The location on the Rhone, inspiring, Starry Night (1888) by Vincent Van Gogh.


From there, we left to go back to our ship and had a relaxing afternoon until it was time to get ready for dinner.

Prior to dinner, we met in the lounge for our daily briefing of news and the breakdown of following day’s excursion options– all provided by our Cruise Manager, Tania– full of humor and enthusiasm.

Then we headed directly to dinner to save seats. With a party of eight, we had to get to the dining room promptly at 7 pm since most of the seating was for six or less.

At dinner, we enjoyed stellar conversation, many laughs, a great meal and wonderful service from the staff.

Broadway On the Rhone- First Concert: Liz Callaway.

Liz Callaway is a Tony nominee and Emmy Award-winning actress, singer and recording artist. She made her Broadway debut in Stephen Sondheim’s Merrily We Roll Along, received a Tony Award nomination for her performance in Baby, and for five years, won acclaim as Grizabella in Cats. She has also starred in the original casts of Miss Saigon, The Three Musketeers, and The Look of Love.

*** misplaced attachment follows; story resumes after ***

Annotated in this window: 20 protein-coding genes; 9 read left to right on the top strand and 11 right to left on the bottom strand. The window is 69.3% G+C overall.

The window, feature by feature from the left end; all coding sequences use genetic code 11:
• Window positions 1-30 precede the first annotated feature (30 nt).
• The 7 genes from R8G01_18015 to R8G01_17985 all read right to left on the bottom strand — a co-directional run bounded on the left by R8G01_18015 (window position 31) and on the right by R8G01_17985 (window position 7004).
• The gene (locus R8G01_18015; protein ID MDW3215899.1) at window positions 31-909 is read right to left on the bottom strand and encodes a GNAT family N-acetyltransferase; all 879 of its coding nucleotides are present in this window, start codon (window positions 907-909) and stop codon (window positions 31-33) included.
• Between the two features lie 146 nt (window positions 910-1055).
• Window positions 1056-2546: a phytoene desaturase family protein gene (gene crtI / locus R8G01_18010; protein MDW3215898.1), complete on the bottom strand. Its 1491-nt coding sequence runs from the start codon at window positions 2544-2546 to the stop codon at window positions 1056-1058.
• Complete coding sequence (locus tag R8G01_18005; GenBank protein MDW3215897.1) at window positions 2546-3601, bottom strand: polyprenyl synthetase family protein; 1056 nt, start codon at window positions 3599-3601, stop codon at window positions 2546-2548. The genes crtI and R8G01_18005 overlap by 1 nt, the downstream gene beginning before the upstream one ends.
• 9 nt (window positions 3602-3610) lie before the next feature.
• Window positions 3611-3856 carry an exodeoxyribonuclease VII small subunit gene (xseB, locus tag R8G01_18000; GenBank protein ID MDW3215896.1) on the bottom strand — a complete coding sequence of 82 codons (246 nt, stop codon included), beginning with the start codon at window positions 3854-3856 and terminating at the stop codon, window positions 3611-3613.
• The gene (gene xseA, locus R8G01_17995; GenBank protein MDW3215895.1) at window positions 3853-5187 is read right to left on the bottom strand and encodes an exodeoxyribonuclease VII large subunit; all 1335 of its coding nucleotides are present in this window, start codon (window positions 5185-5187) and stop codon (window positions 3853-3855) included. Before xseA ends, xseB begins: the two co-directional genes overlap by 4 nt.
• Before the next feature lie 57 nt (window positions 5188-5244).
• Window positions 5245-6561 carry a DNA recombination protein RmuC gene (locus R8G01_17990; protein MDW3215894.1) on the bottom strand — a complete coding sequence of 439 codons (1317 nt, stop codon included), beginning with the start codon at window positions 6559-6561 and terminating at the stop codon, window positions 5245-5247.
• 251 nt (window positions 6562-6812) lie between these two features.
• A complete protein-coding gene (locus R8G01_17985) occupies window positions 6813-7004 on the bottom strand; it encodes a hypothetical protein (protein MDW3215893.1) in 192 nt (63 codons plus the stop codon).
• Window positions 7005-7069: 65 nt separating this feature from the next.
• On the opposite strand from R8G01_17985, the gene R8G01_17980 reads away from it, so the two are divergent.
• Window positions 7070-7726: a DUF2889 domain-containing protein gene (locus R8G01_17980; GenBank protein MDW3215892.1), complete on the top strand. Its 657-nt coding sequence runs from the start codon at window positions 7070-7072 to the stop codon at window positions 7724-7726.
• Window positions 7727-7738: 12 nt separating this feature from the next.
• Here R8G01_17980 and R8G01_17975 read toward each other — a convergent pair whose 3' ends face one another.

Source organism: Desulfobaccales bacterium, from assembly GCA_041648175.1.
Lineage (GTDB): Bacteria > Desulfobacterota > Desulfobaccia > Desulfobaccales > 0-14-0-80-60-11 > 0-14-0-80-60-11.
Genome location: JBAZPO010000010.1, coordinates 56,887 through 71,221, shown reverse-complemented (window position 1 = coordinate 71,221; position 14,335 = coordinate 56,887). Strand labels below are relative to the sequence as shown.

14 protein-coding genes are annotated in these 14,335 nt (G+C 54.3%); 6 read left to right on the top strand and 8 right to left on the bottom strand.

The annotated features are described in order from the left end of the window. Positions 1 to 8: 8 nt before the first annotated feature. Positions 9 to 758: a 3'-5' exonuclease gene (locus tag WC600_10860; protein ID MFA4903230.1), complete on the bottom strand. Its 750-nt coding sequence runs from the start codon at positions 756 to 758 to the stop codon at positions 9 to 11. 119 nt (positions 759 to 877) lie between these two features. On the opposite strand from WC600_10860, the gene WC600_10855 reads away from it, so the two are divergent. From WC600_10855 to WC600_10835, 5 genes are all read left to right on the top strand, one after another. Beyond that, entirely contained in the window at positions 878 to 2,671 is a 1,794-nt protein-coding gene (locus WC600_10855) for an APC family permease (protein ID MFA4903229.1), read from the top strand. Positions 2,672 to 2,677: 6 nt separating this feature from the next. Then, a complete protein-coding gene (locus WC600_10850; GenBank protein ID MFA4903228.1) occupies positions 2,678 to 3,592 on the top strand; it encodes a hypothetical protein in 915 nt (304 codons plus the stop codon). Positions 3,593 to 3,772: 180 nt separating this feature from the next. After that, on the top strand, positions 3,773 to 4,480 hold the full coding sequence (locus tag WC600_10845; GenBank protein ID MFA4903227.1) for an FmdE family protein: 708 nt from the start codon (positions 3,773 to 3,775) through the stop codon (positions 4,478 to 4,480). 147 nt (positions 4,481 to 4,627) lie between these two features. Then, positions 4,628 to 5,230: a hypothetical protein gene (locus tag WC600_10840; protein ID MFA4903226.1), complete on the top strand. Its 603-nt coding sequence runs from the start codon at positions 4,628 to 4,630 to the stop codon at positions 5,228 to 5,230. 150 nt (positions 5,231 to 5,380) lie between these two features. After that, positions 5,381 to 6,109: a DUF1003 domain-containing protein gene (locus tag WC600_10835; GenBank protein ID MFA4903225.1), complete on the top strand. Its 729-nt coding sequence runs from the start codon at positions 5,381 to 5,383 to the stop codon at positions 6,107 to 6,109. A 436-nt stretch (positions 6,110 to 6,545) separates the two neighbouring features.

Liz Callaway performing for Playbill Travel’s Broadway On the Rhone.


Once again, Liz gave Playbill travelers a wonderful, heartfelt concert. We enjoyed her performance as much this time, as we did on the Southeast Asia cruise. For me, highlights included Chanson and Meadowlark from The Baker’s Wife.

For those that might be wondering– since there are performers that have entertained on multiple cruises–Liz gave a fresh new concert, with the (expected) exception of her signature song from the musical Baby, The Story Goes On. It was a beautiful first concert to start off this Playbill cruise.


Liz Callaway.


Rebecca Luker joins Liz Callaway for a number during the concert.


Travel Date: May 22, 2017 (Day 10)